Despite approving 79 - 15 percent of the $2 trillion coronavirus stimulus bill that was recently passed, 59 percent of voters say Congress should pass another stimulus bill to address the crisis, while only 26 percent say the current bill does enough to address the crisis. Getting more money to individuals and families should be prioritized in a new bill, say 66 percent of voters, while 19 percent say businesses should be the top priority and 11 percent select state and local governments as the top priority.


More than half of voters, 55 percent, think the United States is now in a recession. Of that number, 54 percent expect it to be worse than the Great Recession that started in 2008, while 26 percent say not as bad and 15 percent believe it will be as bad. When asked about the state of the economy, only 31 percent of voters describe it as excellent or good, while 66 percent of voters say it is not so good or poor. A majority of voters, 60 percent, also say that the economy is getting worse, while 19 percent think it is staying about the same and 16 percent think it is getting better.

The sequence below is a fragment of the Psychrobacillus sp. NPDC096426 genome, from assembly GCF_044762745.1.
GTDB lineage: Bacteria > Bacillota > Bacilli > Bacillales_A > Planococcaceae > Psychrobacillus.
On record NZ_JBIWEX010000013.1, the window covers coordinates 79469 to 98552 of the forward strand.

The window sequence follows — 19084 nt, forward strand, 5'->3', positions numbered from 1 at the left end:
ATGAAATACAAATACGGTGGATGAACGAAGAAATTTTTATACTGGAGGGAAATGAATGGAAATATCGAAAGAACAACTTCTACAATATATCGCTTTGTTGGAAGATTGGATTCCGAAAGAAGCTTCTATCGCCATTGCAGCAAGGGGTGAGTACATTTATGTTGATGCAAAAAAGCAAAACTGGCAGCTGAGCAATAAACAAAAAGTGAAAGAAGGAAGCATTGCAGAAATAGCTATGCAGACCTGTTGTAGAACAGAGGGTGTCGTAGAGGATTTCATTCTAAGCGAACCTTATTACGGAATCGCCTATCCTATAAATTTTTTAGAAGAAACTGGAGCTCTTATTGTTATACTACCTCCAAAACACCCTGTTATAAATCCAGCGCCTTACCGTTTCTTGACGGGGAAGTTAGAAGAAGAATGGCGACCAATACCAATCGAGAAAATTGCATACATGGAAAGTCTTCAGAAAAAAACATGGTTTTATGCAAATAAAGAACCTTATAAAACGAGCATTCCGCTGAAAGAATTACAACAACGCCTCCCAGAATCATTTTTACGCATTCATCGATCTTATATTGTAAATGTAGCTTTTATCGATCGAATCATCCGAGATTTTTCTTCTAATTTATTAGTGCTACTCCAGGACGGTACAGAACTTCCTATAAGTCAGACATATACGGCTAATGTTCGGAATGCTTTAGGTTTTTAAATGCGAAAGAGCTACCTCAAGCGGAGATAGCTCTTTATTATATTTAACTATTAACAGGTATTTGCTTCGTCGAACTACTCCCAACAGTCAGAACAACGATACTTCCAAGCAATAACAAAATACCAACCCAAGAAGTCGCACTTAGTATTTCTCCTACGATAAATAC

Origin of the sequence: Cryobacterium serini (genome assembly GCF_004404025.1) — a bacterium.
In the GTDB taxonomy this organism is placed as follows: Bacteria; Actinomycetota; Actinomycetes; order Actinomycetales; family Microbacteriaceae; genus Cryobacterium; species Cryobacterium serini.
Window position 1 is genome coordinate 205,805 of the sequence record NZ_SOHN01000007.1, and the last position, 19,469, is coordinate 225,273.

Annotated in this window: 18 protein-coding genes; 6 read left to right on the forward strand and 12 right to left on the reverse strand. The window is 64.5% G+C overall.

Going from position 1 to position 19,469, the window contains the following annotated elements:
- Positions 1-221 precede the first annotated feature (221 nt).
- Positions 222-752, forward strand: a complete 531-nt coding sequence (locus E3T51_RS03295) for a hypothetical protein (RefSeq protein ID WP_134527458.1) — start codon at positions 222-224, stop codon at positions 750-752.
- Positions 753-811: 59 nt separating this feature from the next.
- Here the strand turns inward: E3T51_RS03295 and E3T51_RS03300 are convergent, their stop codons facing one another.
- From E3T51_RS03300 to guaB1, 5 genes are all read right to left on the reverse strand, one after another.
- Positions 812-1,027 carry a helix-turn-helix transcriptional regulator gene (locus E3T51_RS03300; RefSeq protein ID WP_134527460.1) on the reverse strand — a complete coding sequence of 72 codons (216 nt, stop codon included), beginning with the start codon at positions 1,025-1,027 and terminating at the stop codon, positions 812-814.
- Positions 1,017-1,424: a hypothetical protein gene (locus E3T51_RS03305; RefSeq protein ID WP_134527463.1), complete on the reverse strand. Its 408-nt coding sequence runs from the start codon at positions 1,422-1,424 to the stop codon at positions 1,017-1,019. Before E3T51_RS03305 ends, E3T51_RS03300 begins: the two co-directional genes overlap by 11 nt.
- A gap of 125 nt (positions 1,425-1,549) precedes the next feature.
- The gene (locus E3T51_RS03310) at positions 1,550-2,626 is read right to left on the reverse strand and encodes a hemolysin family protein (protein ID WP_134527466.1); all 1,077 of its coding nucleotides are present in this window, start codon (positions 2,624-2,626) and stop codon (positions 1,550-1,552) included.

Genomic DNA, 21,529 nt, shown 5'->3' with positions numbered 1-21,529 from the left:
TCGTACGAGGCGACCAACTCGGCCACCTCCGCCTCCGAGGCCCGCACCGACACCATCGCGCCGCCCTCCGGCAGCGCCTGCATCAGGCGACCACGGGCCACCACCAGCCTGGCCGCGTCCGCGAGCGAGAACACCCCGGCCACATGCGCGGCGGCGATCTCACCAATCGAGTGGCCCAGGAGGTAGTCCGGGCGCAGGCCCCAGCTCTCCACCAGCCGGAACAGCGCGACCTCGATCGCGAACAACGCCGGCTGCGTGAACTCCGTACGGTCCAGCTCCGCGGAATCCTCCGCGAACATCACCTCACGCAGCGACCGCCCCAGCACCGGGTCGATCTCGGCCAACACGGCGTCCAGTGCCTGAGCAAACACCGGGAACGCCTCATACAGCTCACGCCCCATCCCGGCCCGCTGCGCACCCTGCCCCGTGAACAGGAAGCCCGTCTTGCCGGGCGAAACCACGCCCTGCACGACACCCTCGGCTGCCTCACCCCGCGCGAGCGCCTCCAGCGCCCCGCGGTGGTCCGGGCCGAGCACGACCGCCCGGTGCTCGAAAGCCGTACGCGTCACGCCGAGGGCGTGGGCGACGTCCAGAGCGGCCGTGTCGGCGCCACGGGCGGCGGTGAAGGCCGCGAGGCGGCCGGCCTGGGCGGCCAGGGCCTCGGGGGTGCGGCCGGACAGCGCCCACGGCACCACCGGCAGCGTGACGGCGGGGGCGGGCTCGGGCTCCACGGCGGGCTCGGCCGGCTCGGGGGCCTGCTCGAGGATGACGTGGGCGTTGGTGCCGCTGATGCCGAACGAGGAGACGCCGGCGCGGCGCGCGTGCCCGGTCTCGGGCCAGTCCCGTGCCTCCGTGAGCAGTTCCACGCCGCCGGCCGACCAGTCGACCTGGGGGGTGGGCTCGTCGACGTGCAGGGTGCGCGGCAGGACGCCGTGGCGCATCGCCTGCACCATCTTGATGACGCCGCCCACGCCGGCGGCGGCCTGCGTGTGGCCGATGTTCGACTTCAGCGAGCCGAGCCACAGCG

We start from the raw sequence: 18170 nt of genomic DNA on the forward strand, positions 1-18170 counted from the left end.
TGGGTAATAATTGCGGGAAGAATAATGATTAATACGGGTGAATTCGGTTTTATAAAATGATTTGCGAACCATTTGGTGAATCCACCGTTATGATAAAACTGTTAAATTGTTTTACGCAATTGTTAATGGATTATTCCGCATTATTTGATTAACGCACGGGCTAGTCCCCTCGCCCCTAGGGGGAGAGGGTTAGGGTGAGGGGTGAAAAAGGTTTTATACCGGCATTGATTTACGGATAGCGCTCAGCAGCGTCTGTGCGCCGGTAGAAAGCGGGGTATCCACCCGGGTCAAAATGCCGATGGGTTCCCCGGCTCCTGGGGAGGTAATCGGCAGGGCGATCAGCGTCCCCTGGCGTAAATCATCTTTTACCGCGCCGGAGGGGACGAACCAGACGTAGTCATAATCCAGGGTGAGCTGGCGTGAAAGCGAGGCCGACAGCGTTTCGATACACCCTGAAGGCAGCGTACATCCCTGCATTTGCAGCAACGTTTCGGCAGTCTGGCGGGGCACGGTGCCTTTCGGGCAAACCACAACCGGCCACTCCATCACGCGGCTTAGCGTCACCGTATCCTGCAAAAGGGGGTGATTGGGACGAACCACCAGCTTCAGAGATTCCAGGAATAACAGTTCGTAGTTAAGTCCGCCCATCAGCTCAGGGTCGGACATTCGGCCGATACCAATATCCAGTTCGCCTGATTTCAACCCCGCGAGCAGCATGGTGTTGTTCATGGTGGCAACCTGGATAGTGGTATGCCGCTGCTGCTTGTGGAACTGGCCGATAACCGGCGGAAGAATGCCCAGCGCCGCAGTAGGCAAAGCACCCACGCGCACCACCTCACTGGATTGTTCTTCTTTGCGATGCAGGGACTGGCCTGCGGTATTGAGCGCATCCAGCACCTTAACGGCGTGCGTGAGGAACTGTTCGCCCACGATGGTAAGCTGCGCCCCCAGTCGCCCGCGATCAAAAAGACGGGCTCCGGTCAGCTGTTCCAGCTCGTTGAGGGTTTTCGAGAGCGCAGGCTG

"While it comes as no surprise that most people have a bleak view of the economy, it's the stunning reversal in public opinion in such a short timespan that's worth noting. It was just a month ago when two-thirds of voters felt positive about the economy, rating it as excellent or good," added Snow.

Voters say 33 - 65 percent that they or someone in their household have lost their job or been furloughed due to the coronavirus crisis, and say 42 - 55 percent that they or someone in their household have had their working hours cut or salary reduced. However, 61 percent of voters say it is not so likely or not likely at all that they or someone in their household will be laid off or furloughed in the next 12 months, while 33 percent say it is very or somewhat likely.


Despite a dim outlook on the economy, voters still give President Trump a positive approval rating on his handling of the economy, approving 51 - 44 percent.